Source: International Journal of Food Sciences and Nutrition - Category: Nutrition Tags: Int J Food Sci Nutr Source Type: research
The warning now includes whole heads and hearts of romaine lettuce as well as chopped romaine, salads and salad mixes due to E. coli contamination
Source: Health News: CBSNews.com - Category: Consumer Health News Source Type: news
American consumers are urged to stay away from salad for the time being, after an E. coli outbreak linked to romaine lettuce has spread to 16 states. The Centers for Disease Control and Prevention warned against eating any kind of romaine lettuce grown in the Yuma, Arizona region, including whole heads and hearts of the green, and any chopped salads or salad mixes that contain it, in its latest update on the E. coli outbreak. The warning, which expanded from a prior notice urging buyers to throw out any store-bought chopped romaine lettuce, comes after new cases of E. coli were reported in Alaska. Alaska’s Departmen...
Source: TIME: Health - Category: Consumer Health News Authors: Tags: Uncategorized onetime public health Source Type: news
This post has been updated. Public health officials are now telling consumers to avoid all types of romaine lettuce from southwest Arizona because of an E. coli outbreak linked to the vegetable that has spread to at least 16 states and sickened at least 60 people, including eight inmates at an Alaska prison. The Centers […]Related:Nasal spray of party drug shows promise as fast-acting antidepressant, researchers sayE. coli outbreak spreads as source of tainted lettuce remains a mysteryFirst marijuana-derived drug poised for FDA approval after winning support from advisers
Source: Washington Post: To Your Health - Category: Consumer Health News Source Type: news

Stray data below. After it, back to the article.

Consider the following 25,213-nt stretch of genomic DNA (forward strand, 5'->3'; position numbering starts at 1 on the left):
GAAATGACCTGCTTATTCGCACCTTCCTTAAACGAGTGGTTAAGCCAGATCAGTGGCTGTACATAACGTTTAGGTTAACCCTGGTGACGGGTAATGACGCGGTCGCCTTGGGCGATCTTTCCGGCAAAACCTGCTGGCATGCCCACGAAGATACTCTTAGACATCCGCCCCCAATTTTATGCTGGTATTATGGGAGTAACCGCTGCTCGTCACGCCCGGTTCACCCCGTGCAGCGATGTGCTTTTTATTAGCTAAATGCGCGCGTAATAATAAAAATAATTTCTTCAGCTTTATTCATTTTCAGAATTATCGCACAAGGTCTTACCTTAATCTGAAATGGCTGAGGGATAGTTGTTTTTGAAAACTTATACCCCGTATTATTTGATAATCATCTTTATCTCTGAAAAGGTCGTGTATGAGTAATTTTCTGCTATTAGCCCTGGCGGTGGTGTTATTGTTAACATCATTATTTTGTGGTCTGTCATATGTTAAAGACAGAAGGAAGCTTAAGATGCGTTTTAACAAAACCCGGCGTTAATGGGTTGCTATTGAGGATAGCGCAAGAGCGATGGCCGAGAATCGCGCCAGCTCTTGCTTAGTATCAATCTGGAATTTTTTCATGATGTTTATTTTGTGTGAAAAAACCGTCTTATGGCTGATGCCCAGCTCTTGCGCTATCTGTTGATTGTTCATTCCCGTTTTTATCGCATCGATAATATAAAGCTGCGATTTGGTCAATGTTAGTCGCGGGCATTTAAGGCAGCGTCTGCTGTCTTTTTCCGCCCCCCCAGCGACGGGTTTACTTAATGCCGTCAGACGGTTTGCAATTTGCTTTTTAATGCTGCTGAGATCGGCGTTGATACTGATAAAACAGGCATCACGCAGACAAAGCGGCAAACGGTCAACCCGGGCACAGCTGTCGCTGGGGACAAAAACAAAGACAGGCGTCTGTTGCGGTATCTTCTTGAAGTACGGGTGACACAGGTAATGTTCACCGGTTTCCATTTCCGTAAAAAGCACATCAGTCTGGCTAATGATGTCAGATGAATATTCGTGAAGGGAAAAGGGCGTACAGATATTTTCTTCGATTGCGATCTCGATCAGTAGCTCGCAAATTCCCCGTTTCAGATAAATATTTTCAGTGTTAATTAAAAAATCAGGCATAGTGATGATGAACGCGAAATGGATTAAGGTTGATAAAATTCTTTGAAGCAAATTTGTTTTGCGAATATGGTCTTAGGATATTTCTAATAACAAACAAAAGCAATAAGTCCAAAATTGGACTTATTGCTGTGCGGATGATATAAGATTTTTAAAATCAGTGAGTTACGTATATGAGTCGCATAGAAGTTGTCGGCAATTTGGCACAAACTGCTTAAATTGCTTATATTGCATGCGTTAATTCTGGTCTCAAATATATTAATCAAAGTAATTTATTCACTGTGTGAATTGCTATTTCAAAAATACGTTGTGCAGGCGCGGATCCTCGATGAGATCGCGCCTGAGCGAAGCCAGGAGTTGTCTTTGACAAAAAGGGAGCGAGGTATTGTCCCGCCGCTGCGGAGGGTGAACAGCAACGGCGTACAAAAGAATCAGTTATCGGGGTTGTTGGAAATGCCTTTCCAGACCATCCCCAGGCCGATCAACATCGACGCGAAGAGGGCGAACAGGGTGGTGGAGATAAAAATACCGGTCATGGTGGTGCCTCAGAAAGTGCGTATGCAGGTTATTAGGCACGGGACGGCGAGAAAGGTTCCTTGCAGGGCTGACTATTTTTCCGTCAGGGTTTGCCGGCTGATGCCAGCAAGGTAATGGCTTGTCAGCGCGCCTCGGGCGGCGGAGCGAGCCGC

Authors: Richner TJ, Krook-Magnuson E PMID: 29670489 [PubMed]
Source: Epilepsy Currents - Category: Neurology Tags: Epilepsy Curr Source Type: research
The CDC warns that an outbreak of E. coli is now connected to all types of romaine lettuce, including whole heads and hearts of romaine, as well as chopped romaine in salads and salad mixes.
Source: CNN.com - Health - Category: Consumer Health News Source Type: news
There has been an increase in the need for embolization protection devices as the risk for stroke and other neurological damage from transcatheter aortic valve replacement (TAVR) procedures continues to become more prevalent.   Santa Cruz, CA -based Emboline is looking to enter the embolization protection space, which is set to grow from $406 million this year to $605 million by 2023, according to a report from ResearchandMarkets. The emerging medtech company's contribution to the space would come from its Emboliner Embolic Protection Catheter.  The Emboliner is a cylindrical mesh filter that completely...
Source: MDDI - Category: Medical Devices Authors: Tags: Implants Cardiovascular Source Type: news
E. coli infections traced to romaine lettuce grown in Yuma, Arizona where 90% of winter greens grow have sickened 53 people, and one expert says that it may be years before the ground is safe again.
Source: the Mail online | Health - Category: Consumer Health News Source Type: news